Congratulations to our 2023 Ann DeMatteo Alumni Service Award Recipient, Alexa Tavasci (Alpha Alpha). The Ann DeMatteo Alumni Service Award is presented to one or more deserving alumni each year for their efforts to improve their community. Alexa was nominated by Kasey Stevens (Phi).

“Alexa and I have known each other for at least 12 years, but truly got closer in the last 2,” says Kasey. “Alexa has been an amazing friend and confidant who inspires me and supports me (and others in OPhiA). Her care and compassion for those around her shows, and truly reflects itself in the service she continually provides to her communities. I am thrilled to be able to nominate Alexa for the Ann DeMatteo Alumni Service Award because of her long dedication to service.”

Alexa and her family have volunteered at Best Friends Animal Sanctuary in Kanab, UT for the past decade. 

Alexa actually found out about the Sanctuary on her way to Convention in Salt Lake City in 2012. Growing up, this cool television show called Dogtown showed the work being done at Best Friends Animal Sanctuary to help rehabilitate dogs that everyone had given up on. It was one of those places that you always thought would be so cool to visit and experience but assumed you never would – just some place that existed on TV. Convention 2012 was in Salt Lake City, Utah, and Alexa drove to SLC from Flagstaff, AZ. On this drive, just outside a little town called Kanab in southern Utah, she saw a big sign in the dark off the highway with the logo for Best Friends. She recognized it from the show and started freaking out. She could not believe that for three years, she had been living just a few hours away from the Sanctuary. She called her parents and let them know how close it was and they began planning our first trip which would take place a few years later.

Now, for a week each year, Alexa volunteers with her family at the Sanctuary, helping to clean, feed and work with around 1,600 cats, dogs, birds, horses, pigs, bunnies, and other animals in the care of Best Friends. They often have taken in animals that no one else would, including the dogs rescued from Michael Vick’s dog fighting operation which everyone thought should be killed. The people working there have such interesting and diverse backgrounds but have all landed in this beautiful place because they care deeply about the animals. 

Alexa remembers working with one caregiver from the Dogtown TV show during a volunteer shift who told her about how he used to work on Wall Street but it never brought him any kind of fulfillment like his work at the Sanctuary does.

Alexa taking a friend for a stroll at the Sanctuary.

I’ve heard Alexa talk about volunteering at the Sanctuary A LOT. It is a passion of hers, and she truly LOVES the experience. She says it is definitely a “work hard, play hard mentality”, living on-site and volunteering for a week at a time. With the number of animals that live there, they truly cannot function without a robust set of volunteers. Helping clean is a big necessity, but it helps the staff be able to do so much that they normally wouldn’t have as much time to do, like providing or coordinating additional medical care and potential adoptions. Alexa has told me stories about each animal area having unique activities such as taking pigs for walks, bunnies or cats for strolls, spritzing parrots for a refreshing bath, and clicker training for dogs and cats. She knows the Sanctuary’s goal is always to have volunteers enjoy their time though, so they won’t ever ask someone to do something they aren’t comfortable with or don’t want to.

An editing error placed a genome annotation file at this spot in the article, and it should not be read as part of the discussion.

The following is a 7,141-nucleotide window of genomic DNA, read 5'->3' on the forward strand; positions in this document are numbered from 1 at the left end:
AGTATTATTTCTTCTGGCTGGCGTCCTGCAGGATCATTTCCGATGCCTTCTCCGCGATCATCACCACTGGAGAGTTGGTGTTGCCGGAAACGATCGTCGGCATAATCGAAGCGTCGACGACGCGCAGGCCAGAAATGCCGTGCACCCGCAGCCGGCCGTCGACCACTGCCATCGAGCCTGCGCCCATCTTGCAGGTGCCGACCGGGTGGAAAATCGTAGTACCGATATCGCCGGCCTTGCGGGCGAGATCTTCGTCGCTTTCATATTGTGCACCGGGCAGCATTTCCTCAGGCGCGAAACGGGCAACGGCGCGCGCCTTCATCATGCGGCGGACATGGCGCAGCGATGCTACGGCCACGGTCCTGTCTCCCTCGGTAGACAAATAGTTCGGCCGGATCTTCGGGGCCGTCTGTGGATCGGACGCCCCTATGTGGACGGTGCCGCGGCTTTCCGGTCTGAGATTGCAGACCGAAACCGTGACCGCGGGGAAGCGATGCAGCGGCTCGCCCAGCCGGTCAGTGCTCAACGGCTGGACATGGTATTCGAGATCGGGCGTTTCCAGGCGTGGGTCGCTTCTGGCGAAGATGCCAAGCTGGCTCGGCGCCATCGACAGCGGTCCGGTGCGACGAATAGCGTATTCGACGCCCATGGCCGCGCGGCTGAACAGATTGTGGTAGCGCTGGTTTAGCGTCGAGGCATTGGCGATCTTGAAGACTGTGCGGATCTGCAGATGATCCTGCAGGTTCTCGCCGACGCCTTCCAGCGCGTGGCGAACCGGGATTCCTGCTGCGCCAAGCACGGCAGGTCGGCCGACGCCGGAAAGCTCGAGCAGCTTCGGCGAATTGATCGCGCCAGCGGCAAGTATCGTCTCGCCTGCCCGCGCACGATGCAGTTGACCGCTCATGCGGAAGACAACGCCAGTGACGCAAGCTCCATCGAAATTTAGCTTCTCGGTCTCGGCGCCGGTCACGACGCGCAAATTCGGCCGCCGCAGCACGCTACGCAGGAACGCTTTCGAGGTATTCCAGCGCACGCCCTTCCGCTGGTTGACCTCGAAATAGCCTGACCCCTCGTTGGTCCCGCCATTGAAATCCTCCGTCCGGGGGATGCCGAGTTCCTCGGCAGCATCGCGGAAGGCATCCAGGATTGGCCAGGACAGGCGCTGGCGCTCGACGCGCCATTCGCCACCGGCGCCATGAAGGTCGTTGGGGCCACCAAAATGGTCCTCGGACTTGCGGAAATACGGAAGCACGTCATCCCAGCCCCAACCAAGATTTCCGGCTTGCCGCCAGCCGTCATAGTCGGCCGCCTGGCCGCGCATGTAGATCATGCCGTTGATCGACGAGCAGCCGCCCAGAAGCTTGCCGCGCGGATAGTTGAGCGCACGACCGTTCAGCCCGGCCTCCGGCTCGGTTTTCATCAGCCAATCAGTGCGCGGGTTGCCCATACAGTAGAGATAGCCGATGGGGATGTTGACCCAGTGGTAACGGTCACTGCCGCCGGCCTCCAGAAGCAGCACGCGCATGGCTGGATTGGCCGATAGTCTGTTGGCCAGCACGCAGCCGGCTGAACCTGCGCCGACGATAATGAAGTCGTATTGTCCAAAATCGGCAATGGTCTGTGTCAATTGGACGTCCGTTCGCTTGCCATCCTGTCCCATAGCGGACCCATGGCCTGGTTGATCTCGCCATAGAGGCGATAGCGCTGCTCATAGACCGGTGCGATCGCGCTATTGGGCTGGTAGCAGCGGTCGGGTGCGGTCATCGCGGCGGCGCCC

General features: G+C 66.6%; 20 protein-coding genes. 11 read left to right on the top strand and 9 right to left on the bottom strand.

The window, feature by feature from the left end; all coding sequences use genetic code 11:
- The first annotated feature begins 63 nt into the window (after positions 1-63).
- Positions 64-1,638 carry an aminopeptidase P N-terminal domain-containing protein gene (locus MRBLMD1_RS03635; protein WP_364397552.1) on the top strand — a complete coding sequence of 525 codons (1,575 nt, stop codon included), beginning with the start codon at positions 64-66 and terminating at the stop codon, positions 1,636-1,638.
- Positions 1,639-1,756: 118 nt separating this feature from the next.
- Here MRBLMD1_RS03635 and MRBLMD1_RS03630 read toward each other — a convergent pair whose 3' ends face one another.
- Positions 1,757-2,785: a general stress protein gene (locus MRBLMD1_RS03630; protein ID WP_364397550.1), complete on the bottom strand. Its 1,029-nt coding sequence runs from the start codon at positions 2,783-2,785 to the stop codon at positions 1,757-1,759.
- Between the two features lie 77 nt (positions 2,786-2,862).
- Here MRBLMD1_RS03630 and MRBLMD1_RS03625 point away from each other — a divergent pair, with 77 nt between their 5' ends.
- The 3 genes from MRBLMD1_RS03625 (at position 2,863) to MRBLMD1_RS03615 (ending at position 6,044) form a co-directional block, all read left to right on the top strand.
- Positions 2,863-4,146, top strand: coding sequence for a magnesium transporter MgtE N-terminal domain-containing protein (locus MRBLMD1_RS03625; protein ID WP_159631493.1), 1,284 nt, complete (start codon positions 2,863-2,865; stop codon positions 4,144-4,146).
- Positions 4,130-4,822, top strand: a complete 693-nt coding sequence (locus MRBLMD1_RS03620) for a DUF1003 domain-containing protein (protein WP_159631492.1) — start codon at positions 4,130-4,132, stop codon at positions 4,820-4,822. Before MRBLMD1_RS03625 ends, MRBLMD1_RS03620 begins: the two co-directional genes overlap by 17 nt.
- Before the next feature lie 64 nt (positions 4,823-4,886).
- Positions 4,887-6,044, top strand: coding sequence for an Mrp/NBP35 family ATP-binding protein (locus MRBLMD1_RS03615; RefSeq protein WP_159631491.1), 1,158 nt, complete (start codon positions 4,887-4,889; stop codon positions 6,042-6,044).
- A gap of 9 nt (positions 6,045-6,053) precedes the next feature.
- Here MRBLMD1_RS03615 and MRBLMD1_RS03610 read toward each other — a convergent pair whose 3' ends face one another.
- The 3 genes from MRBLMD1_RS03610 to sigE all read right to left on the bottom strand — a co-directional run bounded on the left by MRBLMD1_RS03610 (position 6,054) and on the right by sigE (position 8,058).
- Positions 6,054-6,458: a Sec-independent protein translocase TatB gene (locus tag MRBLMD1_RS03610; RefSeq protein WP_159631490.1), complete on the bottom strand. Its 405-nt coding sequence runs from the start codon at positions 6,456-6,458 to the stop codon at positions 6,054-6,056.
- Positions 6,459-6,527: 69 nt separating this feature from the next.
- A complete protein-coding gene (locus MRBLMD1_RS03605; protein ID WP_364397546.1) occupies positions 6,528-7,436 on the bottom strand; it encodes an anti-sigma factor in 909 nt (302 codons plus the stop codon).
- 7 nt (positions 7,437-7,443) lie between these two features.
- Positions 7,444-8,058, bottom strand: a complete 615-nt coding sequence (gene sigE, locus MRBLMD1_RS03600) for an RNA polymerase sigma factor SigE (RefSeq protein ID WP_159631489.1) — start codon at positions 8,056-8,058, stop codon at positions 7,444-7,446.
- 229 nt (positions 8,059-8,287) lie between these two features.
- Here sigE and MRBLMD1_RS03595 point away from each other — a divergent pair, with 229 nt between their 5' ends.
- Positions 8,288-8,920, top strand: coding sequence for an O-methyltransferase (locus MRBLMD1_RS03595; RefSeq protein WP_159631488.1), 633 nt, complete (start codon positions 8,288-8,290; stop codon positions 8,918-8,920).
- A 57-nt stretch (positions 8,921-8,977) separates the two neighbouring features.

Although every volunteer shift is a new adventure, here’s what a day in the life of volunteering at Cat World was like for Alexa and her family:

8:00 am – Check in at Headquarters and find out who needs the most help. My family and I don’t mind some of the dirty work, so we are always offering to be placed at the house of anyone who needs some extra hands. 

8:15 am – We head down a few buildings to CalMar which is the building for cats who are positive for FeLV (Feline Leukemia). It’s a highly transmissible cat-to-cat virus that used to be a death sentence but there are places, like Best Friends, working hard to provide care for cats who test positive for this and proving that automatic euthanasia does not have to be the only solution. 

8:30 am – It’s a busy day at CalMar with only one caregiver working and a house full of high medical needs cats. There are nearly 40 cats in the building spread across 3 rooms and a lobby area. My mom gets to work on dishes while my dad starts with some cleaning, and I start reading the meal prep guidelines and preparing breakfast for the rooms so the caregiver can continue providing medical care.